4. Rebecca says:

    I ended up working at a major chain bookstore. I loved it (most of the time! It was retail:) and I’d definitely go back; now that I’m “retired” I feel so out of the loop.

  5. Amy says:

    I work at a library, and while I don’t get paid to read for living (I’ve heard there are library systems big enough to have reading librarians, but our little on-and-a-half branch county system is not anywhere approaching that) it helps me a lot in my job. The more I read, the more confident I feel in giving book recommendations, or even in just striking up friendly conversations with patrons as they check out. It has also given me the opportunity to take on additional responsibilities at work, namely helping with collections management, which is is, in part, the selection and purchase of new materials for the library. Choosing books to buy is so much fun!

  6. Cassie says:

    Reading is definitely a hobby for me – one I cherish. I also strayed from my teacher’s recommendations of English major for the same reason. I didn’t want work to kill it. I love reading too much.

  7. Jillian Kay says:

    I don’t read for my job, but I do read like it’s my job!

    I thought you worked in law. Is this new job a change? Do you work for a company or freelance? Just curious.

    • Anne says:

      I still work in law but I’m continuing to cut back and will retire from that field soon, I expect permanently. (But never say never, etc.) Now I spend much more time reading and writing for that part of my work (mostly freelance, not corporate) than on legal stuff.

  8. Brittany says:

    Reading is a huge part of my job as an attorney. For the first year or so after I started practicing full time I had zero interest in reading for pleasure because I was so exhausted and disenchanted with reading at work. Finally I found found that reading for pleasure (very light books) before bed and on the weekends has restored my love of reading. Can’t wait to checkout the podcast!

    • Anne says:

      I’m glad you’ve found a way to enjoy reading off the job. Your daytime reading probably isn’t the kind of stuff you’d want to relax with at night!

  9. Julia says:

    I worked in a public library for 5 years (probably the best place to be if you want to be surrounded by books!) before diving into freelance writing so I could stay at home with my son. Now that he’s a little older (i.e., not waking me up in the middle of the night), I’m transitioning into book indexing. I’m surprised indexing didn’t make the Reading Rainbow list of jobs (or the original Book Riot list, though it is mentioned in the comments). It’s a well-paying field (once you know what you’re doing) and fairly flexible if you’re freelance. And it’s the perfect bookish job if you want to “read deep.”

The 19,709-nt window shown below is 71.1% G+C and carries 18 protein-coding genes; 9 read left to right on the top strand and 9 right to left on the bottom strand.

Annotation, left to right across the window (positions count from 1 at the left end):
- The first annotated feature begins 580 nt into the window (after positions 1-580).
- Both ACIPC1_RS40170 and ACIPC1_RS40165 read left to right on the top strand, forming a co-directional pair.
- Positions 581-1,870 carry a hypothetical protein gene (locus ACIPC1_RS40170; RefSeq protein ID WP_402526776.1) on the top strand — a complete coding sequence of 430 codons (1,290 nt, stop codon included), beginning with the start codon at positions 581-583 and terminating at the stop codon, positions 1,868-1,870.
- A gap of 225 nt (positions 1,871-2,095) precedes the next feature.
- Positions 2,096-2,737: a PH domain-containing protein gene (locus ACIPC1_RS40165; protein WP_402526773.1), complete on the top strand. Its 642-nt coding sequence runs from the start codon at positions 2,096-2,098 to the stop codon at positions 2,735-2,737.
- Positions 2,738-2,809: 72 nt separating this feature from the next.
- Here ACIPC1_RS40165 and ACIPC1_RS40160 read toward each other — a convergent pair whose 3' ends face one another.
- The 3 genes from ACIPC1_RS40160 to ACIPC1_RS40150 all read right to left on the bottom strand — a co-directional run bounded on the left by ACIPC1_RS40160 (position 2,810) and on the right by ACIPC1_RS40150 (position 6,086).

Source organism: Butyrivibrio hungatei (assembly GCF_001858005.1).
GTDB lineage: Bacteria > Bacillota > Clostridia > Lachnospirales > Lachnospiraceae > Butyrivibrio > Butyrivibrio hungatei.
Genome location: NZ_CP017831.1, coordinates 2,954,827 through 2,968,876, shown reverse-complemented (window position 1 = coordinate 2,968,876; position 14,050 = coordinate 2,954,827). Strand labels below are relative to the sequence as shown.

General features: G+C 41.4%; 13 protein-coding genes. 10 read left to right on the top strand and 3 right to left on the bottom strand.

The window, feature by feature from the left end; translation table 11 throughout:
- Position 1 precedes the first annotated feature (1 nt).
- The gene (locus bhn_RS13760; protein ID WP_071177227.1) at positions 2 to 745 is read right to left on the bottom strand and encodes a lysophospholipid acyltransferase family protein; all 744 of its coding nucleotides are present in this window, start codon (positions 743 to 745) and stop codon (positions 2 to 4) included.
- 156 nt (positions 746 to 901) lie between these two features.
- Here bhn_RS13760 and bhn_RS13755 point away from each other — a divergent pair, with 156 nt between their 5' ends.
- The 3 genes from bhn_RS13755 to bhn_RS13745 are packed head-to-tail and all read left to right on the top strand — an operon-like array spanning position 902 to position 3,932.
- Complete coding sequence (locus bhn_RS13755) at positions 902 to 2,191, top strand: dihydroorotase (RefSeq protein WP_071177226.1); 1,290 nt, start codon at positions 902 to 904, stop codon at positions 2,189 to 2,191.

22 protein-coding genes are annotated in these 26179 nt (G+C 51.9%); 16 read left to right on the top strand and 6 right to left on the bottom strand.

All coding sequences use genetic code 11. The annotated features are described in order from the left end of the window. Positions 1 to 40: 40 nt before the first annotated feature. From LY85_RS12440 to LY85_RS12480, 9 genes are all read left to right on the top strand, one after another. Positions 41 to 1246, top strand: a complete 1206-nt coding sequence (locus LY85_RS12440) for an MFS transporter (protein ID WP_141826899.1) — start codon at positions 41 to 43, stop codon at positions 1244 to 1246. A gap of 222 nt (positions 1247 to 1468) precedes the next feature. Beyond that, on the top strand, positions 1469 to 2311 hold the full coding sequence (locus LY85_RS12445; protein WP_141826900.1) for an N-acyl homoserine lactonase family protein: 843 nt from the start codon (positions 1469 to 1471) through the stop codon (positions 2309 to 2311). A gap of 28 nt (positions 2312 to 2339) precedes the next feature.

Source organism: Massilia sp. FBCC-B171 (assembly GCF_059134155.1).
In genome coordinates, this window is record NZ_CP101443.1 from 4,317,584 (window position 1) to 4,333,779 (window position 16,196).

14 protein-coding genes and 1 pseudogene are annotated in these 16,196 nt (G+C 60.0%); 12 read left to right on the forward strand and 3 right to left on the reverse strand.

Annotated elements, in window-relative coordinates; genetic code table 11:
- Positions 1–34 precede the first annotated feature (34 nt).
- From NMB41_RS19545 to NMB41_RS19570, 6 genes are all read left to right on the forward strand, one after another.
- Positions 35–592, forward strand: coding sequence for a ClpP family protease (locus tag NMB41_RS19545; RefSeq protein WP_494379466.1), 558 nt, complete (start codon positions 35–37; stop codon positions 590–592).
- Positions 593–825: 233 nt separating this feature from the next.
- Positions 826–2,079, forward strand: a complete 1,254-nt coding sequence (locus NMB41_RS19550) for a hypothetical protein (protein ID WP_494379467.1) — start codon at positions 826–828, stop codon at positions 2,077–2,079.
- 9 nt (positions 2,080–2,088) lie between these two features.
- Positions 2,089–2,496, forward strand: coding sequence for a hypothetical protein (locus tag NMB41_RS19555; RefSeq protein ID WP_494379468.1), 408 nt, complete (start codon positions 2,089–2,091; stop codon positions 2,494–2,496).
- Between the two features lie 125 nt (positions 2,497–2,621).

10. Mary Carver says:

    A lot of my work now involves reading, like yours. But I still hold on to the dream I’ve had since college of being a full-time editor for a publishing house. Maybe someday!

  11. Katie says:

    I’m a stay at home mom, but I am also an aspiring novelist. I consider the time I spend reading as an investment in me as a writer. I read to my kids often, too. In that way, I certainly read for my job.

  12. Alissa W says:

    I’m a librarian and specifically a collection development librarian and book discussion leader so reading is a part of my job and also one of my major hobbies as well. I LOVE reading advanced copies of novels and being able to recommend them right when they hit the shelves. Or being able to predict when a book is going to hit big (Girl on the Train). Another good source of books is libraryreads.org it’s like the indie next list from booksellers, except selected by librarians.

  13. Sarah M says:

    I always thought I’d end up at an East coast publishing house right after college, but instead I got married and had kids right after college, and we decided I’d stay home with them while they’re young, and homeschool.
    I worked at Barnes & Noble for years (I swear they only hire people who will spend 1/3 of their paycheck back in the store), was an English major in college, and worked on two collegiate literary magazines that my university was affiliated with, as an editor. Now I do think my bookish qualities have helped me with the kids’ schooling, but my goal is to continue blogging as practice and also write children’s books. Hopefully some of those will see the light of day at some point, too. 🙂
    Sarah M

  14. Hannah says:

    My training is in classical music–I’m a cellist. I’ve always read for the pure joy of it, though I never chose a major like English or Literature (music and German, instead). In my adult life this love for the written word translated into a passion for writing. I still read like mad, but now more critically than before. My hope, however, is that I won’t ever get to the point where I’m reading in a strictly utilitarian sense. I’ve always loved books and I don’t want to let that love grow cold under a microscope. I still love the feeling of reading a book and knowing it was very good, without necessary parsing it. It’s a balance for sure!

  15. Karisa says:

    I think I had lost some of the love of reading after college. It didn’t help that I was so out of the loop of what was good current fiction and tired of the classics. But now I’m a receptionist with a phone that rarely rings, a Kindle, and an excellent online library.I’ve read so many books this year, but I think I need to start a bookclub because I want to talk about what I’ve read.
    Now if I could just sit myself down and write, I could actually use my major….

  16. I probably do 8-10 book reviews a year, so I read those. I probably blurb a similar number. But I also wind up reading a lot of non-fiction books because I will write about the book topic, and often interview the author, and I really want to have read much of a book before talking to the author. The interviews go so much better!